Gameplay wise, you’re looking at a straight up God Of War rip off. This is a third person action game where you beat up wave after wave of enemies. There’s a mini-animation to signal when the last enemy of the wave was killed and little quicktime events pop up to finish off bosses and mini-bosses. It’s a pretty shameless adaptation of the God Of War formula, but it also works well for the similarly myth-based Thor universe. Thor has hammer mele attacks, throws, grapples, and a variety of special attacks involving thunder, lightening, and wind. Combos figure heavily and additional moves, upgrades, abilities, and costumes can be unlocked as the game goes on or purchased through an achievement menu. Pretty basic stuff sure, but it works and it can feel damn good. Much like the aforementioned Spiderman 2, by the end of the game it can feel like you’re in control of the god of thunder at full force and there is a certain amount of undeniable geeky joy to be had there. In particular, the enemy killing cut scenes are damn entertaining and despite the toned down ratings-friendly violence, can be pretty badass.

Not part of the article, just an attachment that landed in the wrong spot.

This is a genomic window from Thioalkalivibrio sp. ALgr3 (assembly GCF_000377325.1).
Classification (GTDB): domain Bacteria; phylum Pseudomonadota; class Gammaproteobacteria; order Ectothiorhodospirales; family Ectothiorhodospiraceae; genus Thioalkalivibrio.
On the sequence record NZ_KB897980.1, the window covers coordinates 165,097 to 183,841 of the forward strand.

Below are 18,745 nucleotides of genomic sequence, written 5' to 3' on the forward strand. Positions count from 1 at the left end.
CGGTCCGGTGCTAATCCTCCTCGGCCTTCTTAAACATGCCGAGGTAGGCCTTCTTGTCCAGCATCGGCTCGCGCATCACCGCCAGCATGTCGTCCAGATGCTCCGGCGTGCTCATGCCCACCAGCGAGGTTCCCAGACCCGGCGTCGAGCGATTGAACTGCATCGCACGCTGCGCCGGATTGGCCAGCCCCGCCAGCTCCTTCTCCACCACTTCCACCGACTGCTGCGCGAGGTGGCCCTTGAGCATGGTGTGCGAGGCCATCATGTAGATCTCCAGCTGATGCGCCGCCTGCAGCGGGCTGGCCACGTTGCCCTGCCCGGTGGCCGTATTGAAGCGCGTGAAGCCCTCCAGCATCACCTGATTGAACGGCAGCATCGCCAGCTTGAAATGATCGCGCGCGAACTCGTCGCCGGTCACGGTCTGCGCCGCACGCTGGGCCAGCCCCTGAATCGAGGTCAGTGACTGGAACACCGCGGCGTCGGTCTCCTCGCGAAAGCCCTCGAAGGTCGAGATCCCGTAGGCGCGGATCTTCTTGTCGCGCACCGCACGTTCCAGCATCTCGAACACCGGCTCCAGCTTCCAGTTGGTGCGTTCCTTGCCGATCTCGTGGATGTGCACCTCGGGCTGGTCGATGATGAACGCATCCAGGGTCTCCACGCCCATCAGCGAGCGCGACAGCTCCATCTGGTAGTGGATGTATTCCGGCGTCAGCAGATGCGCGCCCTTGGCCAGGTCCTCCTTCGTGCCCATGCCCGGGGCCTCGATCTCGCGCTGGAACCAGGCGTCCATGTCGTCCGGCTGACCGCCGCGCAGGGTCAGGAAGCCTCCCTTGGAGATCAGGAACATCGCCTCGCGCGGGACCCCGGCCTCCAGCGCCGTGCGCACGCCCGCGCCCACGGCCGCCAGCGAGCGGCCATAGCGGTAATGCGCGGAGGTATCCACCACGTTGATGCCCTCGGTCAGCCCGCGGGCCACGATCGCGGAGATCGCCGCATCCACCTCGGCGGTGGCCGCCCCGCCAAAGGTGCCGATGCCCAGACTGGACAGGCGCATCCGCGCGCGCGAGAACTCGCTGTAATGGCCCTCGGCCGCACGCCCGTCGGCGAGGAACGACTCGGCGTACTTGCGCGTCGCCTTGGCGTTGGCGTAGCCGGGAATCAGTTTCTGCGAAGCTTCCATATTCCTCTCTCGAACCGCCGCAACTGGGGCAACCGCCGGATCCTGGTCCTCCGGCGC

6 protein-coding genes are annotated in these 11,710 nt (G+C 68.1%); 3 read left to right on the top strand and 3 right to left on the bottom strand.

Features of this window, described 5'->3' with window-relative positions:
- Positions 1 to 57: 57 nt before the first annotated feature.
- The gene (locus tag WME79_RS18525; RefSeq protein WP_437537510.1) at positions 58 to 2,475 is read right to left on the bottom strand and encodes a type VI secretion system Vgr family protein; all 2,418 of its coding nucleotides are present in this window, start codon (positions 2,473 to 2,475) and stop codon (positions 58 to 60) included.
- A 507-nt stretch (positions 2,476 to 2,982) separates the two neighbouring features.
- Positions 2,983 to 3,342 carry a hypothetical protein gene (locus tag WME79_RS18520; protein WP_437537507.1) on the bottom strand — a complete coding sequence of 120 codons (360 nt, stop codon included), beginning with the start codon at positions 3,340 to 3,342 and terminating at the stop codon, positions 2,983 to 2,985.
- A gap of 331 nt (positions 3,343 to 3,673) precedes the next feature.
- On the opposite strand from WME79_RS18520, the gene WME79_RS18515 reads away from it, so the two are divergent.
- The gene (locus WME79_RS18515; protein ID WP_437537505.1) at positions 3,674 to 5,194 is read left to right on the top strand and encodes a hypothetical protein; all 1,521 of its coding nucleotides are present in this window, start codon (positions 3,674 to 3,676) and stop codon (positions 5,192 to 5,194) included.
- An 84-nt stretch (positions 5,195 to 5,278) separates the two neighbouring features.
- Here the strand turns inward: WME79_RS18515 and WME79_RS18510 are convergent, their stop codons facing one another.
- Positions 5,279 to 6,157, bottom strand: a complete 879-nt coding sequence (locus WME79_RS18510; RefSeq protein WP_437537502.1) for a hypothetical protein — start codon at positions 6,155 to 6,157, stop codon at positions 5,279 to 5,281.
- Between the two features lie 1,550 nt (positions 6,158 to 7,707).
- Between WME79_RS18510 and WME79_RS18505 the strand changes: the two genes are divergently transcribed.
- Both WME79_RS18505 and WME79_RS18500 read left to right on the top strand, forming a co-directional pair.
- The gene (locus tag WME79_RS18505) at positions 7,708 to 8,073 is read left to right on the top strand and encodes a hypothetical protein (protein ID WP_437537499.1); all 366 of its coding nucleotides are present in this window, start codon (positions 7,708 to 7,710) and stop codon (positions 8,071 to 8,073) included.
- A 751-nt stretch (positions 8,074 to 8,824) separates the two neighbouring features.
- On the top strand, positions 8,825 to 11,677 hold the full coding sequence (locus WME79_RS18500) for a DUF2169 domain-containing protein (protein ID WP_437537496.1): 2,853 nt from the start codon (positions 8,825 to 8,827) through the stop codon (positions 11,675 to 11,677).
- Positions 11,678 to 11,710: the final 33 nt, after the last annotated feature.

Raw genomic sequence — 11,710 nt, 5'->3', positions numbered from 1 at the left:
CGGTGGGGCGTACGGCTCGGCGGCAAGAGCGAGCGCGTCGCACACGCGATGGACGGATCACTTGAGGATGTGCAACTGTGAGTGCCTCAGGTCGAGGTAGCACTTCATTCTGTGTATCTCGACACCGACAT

Unfortunately those moments of joy can feel few and far between. The game establishes a formula in the opening levels and sticks to it for the duration. Take down a wave of enemies, do it again, do it again, do it again, do a little platforming, fight enemies again, fight enemies again, possibly solve a simple puzzle, fight enemies again, and then fight a boss (which often involves fighting normal enemies as part of that process). There may or may not be a few cinematics tossed in there depending on the level, but you get the idea. It gets old pretty fast. The big bosses can be fun (if sometimes ridiculously easy), but it can take so many repetitive drone battles to get to them that you’ll frequently loose interest before it happens. The game should take about 7 or 8 hours to complete and then you can play through again with upgrades in tact to continue the upgrade process, if you feel so inclined (I believe that impulse might be called masochism in some circles). Had the game been a little shorter, it probably would have been more entertaining, but I guess it would also give people reason to complain about value. There’s no multiplayer option, so don’t even think about that.